Maternal Pelvic Size Not Predictive of Daughter's Breast Cancer or Ovarian Cancer in a Large Swedish Cohort

Goodman, Anna, Mishra, Gita D., Silva, Isabel D. and Koupil, Ilona (2009) Maternal Pelvic Size Not Predictive of Daughter's Breast Cancer or Ovarian Cancer in a Large Swedish Cohort. Cancer Epidemiology Biomarkers & Prevention, 18 8: 2333-2335. doi:10.1158/1055-9965.EPI-09-0505


Author Goodman, Anna
Mishra, Gita D.
Silva, Isabel D.
Koupil, Ilona
Title Maternal Pelvic Size Not Predictive of Daughter's Breast Cancer or Ovarian Cancer in a Large Swedish Cohort
Journal name Cancer Epidemiology Biomarkers & Prevention   Check publisher's open access policy
ISSN 1055-9965
1538-7755
Publication date 2009-08
Sub-type Article (original research)
DOI 10.1158/1055-9965.EPI-09-0505
Volume 18
Issue 8
Start page 2333
End page 2335
Total pages 3
Place of publication Philadelphia, PA, United States
Publisher American Association for Cancer Research
Language eng
Formatted abstract
Recent studies from Finland reported that maternal pelvic size predicted daughters' breast and ovarian cancer, possibly because maternal pelvic size is a marker for in utero hormone exposure. We sought to replicate this association in 3,845 women born between 1915 and 1929 in Uppsala, Sweden, and followed from 1960 to 2002. Archived obstetric records provided the standard measures of maternal pelvic size (intercristal distance, interspinous distance, the intercristal-interspinous difference, and the external conjugate distance). The Swedish Cancer Registry ascertained cancer incidence, with 273 cohort members developing primary breast cancer, and 52 developing primary ovarian cancer during the follow-up period. There was no evidence (P > 0.1) of an association between any measure of maternal pelvic size and incidence of either breast or ovarian cancer. This was true both before and after adjustment for various characteristics of the women and their mothers, and in analyses stratified by age at diagnosis (<50 versus ≥50 years of age, as a proxy for premenopausal and postmenopausal ages). There was also no evidence of an association in subgroup analyses restricted specifically to those groups in which the Finnish data found the greatest effect. Our study is of comparable size to the Finnish studies and was highly powered (>99%) to detect effects of the magnitude they reported. Our nonreplication therefore casts doubt on the link between maternal pelvic size and risk of breast and ovarian cancer in the offspring.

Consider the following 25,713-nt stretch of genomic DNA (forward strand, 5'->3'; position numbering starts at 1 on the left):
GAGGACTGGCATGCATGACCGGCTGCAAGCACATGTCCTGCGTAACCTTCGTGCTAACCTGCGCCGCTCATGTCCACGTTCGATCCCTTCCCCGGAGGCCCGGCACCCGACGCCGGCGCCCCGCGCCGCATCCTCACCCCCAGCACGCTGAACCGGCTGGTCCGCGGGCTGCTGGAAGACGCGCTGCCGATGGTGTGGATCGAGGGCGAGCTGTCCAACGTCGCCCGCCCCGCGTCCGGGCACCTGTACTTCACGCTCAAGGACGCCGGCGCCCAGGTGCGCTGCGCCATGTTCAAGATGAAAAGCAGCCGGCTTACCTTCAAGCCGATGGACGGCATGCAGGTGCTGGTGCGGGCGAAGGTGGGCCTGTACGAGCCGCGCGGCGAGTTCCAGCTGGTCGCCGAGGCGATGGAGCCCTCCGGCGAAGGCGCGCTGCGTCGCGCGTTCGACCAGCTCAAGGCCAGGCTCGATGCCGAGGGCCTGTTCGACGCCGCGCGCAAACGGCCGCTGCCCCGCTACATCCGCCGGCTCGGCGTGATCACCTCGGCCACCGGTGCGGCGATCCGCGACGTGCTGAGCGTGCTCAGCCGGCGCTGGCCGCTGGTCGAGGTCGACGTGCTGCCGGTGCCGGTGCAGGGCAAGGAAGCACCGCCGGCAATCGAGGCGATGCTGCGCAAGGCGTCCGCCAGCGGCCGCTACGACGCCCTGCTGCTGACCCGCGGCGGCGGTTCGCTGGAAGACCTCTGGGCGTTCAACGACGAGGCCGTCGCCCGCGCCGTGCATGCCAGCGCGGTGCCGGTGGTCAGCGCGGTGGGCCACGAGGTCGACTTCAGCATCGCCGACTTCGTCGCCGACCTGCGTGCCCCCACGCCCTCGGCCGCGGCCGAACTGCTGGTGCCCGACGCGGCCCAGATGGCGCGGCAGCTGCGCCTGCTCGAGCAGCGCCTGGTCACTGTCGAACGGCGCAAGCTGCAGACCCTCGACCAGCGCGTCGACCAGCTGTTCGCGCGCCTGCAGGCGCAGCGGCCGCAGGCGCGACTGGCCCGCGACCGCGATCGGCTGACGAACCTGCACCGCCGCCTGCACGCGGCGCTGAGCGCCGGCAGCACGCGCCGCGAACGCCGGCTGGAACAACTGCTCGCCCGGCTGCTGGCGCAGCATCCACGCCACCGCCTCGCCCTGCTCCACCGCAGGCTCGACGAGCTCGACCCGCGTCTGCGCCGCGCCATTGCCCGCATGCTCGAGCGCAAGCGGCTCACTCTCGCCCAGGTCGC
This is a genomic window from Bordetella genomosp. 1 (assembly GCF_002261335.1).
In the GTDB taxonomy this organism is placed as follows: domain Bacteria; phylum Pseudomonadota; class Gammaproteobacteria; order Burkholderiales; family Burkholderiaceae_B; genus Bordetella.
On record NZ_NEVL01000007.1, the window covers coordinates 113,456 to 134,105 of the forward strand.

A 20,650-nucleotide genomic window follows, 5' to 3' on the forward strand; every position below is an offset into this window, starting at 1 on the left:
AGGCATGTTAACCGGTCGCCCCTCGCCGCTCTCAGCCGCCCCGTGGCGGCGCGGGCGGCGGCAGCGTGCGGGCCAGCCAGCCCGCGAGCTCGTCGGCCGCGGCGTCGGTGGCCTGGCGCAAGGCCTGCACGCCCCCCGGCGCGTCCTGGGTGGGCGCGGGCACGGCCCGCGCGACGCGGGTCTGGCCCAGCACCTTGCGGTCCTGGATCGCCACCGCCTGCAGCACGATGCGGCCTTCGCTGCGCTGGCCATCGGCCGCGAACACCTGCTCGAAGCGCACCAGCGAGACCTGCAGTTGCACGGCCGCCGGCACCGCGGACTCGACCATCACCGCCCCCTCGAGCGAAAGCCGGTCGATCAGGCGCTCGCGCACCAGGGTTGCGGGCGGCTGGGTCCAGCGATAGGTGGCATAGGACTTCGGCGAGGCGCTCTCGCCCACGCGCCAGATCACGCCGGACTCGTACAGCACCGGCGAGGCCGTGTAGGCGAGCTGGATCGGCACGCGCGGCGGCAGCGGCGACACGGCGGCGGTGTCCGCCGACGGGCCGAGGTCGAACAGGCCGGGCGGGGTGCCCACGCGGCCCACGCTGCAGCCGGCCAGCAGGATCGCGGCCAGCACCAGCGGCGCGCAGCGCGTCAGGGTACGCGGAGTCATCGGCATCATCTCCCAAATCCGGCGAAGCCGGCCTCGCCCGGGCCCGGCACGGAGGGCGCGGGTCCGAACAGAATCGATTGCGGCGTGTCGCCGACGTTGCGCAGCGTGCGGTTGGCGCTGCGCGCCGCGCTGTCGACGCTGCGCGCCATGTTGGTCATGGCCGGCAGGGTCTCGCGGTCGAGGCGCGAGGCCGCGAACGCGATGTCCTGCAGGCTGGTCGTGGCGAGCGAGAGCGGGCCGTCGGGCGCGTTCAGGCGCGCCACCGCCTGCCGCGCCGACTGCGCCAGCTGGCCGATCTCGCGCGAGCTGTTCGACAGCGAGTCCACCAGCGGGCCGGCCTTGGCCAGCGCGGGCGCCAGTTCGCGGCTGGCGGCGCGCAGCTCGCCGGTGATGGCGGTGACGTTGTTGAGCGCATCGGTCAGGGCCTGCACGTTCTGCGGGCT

Keyword Fetal-Growth
Pubertal Growth
Heart-Disease
Possible Link
Born 1915-29
Q-Index Code C1
Q-Index Status Provisional Code
Institutional Status Non-UQ

Document type: Journal Article
Sub-type: Article (original research)
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